You’ll be able to find sleep sacks made from all manner of materials including cotton, wool, muslin, microfleece, and velboa. Cooler environments might want to choose a wool material while warmer climates might want to check out the muslin or cotton versions to give more breathability.
What should baby wear under the sleep sack?
The industry uses so-called ‘TOG’ values when it describes how warm certain clothing or bedding is and there is a range that is considered safe for babies sleeping at night.
For reference, babies sleeping at normal ‘room temperature’ of 68-72 degrees should be fine in just a diaper and footie pajamas, even without a blanket. That means that you could probably get away with dressing your baby in just a diaper inside the sleep sack if it’s warmer inside, but it’s probably a good idea to add in a light layer underneath such as a onesie. If it’s colder inside your baby’s room, consider adding a heavier weighted fabric or a second layer.
It’s better for a baby to be too cool rather than too hot for safety reasons. Plus, your baby will likely cry and seem upset if they are too cold, but not necessarily the other way around!
As a general rule, don’t dress your baby in more layers than an adult would use to be comfortable in the room and you shouldn’t cover a baby’s head while she is sleeping. If the skin on the back of their neck or tummy feels damp, they may be too warm. If their arms, feet, or hands feel a little cool that’s fine – it helps them maintain their overall body temperature and they don’t need mittens or socks.
How long do babies use sleep sacks?
This is a tough question to answer because it will probably have a different answer depending on your situation.
Technically, children could use a sleep sack or some variation that has holes for arms and feet for many years as they grow. This is especially true if they are using it more for warmth or as a substitute for a blanket. Like I said before, it’s possible to develop a bit of a dependence on a sleep sack for some children. At the end of the day, the bigger sleep sacks are basically just a sleeping bag, anyway, so it’s probably not a big deal.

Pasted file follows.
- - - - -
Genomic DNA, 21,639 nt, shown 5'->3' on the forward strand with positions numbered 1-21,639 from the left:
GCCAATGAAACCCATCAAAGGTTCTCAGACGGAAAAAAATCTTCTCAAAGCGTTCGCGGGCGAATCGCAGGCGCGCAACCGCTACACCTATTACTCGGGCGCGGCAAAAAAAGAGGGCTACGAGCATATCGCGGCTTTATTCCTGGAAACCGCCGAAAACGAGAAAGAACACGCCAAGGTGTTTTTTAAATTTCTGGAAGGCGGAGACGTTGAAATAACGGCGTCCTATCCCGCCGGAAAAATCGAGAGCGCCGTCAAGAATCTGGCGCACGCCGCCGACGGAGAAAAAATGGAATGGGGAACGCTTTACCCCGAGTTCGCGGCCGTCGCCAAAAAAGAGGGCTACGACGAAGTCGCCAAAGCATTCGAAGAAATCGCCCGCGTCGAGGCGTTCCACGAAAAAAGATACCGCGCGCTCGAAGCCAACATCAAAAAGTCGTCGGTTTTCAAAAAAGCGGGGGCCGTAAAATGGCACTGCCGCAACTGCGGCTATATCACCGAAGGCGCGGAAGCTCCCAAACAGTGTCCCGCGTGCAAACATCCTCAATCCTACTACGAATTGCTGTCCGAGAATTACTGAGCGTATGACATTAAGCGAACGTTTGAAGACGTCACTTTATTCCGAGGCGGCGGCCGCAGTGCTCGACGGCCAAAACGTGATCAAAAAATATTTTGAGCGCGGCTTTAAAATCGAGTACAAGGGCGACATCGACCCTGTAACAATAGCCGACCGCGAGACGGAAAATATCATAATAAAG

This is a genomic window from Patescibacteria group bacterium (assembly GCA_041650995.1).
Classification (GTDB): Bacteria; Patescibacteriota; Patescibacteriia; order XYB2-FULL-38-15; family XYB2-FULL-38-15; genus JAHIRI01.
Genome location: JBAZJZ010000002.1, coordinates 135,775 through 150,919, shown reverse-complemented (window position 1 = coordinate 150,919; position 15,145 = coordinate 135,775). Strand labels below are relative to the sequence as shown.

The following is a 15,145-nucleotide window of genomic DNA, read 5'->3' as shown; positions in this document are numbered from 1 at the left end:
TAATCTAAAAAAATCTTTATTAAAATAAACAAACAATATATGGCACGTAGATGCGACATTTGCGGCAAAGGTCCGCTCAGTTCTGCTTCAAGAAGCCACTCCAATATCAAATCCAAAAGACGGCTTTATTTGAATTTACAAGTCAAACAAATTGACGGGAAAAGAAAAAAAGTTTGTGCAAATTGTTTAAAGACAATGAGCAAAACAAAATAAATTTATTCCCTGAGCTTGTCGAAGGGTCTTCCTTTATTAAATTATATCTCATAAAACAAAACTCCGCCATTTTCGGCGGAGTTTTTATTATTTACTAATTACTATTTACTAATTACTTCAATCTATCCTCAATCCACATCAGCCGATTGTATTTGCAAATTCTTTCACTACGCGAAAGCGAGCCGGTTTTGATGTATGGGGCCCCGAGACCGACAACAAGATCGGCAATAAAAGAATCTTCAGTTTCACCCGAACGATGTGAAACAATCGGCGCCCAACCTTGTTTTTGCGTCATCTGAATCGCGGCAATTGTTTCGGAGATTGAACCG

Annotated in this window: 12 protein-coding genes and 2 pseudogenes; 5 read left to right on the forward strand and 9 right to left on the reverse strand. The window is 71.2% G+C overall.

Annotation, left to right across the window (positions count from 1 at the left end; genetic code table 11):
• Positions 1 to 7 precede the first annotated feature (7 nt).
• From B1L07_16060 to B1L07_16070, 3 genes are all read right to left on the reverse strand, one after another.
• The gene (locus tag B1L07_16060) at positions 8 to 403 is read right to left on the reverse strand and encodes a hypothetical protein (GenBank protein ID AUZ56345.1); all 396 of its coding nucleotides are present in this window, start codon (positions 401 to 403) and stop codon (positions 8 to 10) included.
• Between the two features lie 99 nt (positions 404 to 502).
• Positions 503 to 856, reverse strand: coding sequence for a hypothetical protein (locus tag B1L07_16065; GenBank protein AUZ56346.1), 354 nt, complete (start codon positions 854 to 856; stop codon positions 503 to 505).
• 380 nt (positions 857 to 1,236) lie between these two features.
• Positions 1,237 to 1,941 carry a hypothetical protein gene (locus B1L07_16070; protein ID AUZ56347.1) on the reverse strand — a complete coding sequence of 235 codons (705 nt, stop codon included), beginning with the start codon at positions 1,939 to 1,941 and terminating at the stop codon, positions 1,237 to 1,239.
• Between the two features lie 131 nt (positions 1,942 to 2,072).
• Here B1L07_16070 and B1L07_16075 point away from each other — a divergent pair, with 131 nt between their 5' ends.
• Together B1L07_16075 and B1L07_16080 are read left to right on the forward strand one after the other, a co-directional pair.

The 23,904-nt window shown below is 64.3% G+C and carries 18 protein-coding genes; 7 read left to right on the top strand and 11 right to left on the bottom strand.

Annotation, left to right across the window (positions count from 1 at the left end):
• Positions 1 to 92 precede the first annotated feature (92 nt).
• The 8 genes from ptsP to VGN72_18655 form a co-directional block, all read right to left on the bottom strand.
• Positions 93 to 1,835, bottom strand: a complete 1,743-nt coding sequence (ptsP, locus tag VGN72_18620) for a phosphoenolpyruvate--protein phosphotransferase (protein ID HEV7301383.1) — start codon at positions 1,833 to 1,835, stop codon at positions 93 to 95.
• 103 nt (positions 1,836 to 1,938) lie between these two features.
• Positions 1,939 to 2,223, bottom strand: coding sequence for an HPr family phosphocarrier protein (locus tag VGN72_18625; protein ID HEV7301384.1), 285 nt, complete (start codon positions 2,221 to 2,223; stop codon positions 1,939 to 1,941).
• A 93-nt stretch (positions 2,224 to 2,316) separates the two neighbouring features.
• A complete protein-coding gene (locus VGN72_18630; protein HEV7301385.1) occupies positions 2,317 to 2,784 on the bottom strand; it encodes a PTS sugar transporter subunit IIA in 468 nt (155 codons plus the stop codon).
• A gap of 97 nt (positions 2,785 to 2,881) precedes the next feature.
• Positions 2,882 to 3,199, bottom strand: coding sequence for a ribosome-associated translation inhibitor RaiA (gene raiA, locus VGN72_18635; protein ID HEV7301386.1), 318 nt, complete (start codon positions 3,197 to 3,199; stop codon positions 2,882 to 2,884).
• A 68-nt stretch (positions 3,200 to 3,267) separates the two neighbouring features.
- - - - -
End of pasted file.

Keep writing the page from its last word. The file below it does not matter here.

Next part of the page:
At some point though, you might want to purposefully transition out of the sleep sack and it seems as though the general recommendation here starts at about the age of one. At that point, your baby can move pretty freely and probably won’t get much benefit from the security that a sleep sack can provide.
Bottom line: Don’t worry too much about when you stop using the sleep sack as long as you are transitioning away from the swaddle at around two months once their startle reflex has subsided.
If you are having trouble breaking the sleep sack habit, consider picking up a fun sleeping bag to entice your little one to make the switch!
Can babies wear sleep sacks when they are rolling over?
While swaddling is a big problem for babies that are rolling over, nearly all sleep sacks will have armholes that will allow your child’s hands and arms to move freely. This means a sleep sack likely won’t cause issues when they are rolling over. It’s always wise to be on the lookout if it seems like your baby loves to roll over and doesn’t quite know what to do after it happens though!